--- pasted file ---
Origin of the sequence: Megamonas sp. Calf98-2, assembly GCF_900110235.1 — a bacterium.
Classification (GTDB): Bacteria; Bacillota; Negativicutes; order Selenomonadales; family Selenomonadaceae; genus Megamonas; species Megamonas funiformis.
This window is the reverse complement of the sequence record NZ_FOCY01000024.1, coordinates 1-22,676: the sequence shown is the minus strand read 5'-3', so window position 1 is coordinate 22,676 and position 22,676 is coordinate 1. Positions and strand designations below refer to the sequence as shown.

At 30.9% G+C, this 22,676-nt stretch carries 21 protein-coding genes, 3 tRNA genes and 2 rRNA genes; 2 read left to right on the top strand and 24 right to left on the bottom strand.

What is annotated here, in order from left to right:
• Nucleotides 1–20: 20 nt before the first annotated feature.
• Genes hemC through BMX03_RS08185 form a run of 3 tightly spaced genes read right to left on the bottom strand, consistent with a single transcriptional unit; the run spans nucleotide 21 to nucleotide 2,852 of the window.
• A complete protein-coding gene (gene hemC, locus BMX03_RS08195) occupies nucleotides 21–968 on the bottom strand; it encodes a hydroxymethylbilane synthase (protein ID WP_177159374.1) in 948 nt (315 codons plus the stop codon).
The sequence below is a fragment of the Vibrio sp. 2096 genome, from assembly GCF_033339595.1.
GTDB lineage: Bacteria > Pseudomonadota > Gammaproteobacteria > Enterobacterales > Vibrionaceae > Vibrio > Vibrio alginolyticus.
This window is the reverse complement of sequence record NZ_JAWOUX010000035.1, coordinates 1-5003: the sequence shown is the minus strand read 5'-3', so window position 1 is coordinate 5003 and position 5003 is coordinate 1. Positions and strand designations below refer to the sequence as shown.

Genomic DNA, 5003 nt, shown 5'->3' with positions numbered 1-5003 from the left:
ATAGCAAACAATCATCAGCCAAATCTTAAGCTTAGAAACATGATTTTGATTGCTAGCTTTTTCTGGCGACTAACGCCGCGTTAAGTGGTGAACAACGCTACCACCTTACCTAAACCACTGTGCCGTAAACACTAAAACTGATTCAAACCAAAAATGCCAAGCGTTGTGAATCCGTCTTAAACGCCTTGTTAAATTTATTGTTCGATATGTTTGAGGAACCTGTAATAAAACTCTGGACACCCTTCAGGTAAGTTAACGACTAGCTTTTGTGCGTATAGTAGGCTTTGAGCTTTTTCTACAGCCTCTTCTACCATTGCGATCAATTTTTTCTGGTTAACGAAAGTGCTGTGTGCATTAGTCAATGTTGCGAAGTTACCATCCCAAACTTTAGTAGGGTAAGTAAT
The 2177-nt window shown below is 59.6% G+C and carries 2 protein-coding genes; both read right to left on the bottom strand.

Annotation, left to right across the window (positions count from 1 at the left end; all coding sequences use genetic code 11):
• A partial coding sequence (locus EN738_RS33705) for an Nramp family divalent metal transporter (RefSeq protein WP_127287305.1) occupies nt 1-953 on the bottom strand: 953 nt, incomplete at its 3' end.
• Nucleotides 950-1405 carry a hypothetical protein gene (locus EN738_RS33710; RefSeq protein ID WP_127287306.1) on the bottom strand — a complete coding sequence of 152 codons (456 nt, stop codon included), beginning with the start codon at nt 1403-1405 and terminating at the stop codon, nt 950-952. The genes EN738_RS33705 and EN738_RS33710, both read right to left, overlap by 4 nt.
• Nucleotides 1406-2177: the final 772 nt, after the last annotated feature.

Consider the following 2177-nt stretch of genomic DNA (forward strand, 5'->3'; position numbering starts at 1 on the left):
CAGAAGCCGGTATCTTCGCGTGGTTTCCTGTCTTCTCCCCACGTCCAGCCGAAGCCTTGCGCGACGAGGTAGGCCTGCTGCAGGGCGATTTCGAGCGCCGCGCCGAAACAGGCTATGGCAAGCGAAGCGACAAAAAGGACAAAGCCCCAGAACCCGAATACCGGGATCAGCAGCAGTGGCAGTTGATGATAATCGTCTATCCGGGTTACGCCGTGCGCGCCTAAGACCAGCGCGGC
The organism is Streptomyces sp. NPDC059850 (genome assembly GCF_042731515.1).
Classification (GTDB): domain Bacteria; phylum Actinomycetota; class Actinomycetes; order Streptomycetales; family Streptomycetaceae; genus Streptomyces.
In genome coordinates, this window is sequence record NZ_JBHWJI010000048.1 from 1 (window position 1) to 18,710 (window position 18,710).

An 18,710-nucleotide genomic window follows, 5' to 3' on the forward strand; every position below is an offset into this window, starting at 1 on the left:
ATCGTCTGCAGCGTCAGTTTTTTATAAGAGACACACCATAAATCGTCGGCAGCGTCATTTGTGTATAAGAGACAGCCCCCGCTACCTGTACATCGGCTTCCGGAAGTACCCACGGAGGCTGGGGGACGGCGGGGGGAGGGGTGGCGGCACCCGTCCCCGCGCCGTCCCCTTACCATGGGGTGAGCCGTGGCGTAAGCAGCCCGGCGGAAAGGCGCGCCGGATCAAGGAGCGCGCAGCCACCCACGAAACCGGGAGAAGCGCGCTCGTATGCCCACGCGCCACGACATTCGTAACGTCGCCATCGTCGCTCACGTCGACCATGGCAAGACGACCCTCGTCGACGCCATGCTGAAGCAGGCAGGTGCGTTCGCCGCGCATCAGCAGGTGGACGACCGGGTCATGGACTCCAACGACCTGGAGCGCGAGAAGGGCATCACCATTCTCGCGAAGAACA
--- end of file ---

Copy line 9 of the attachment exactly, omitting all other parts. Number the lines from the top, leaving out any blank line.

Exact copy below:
The sequence below is a fragment of the Vibrio sp. 2096 genome, from assembly GCF_033339595.1.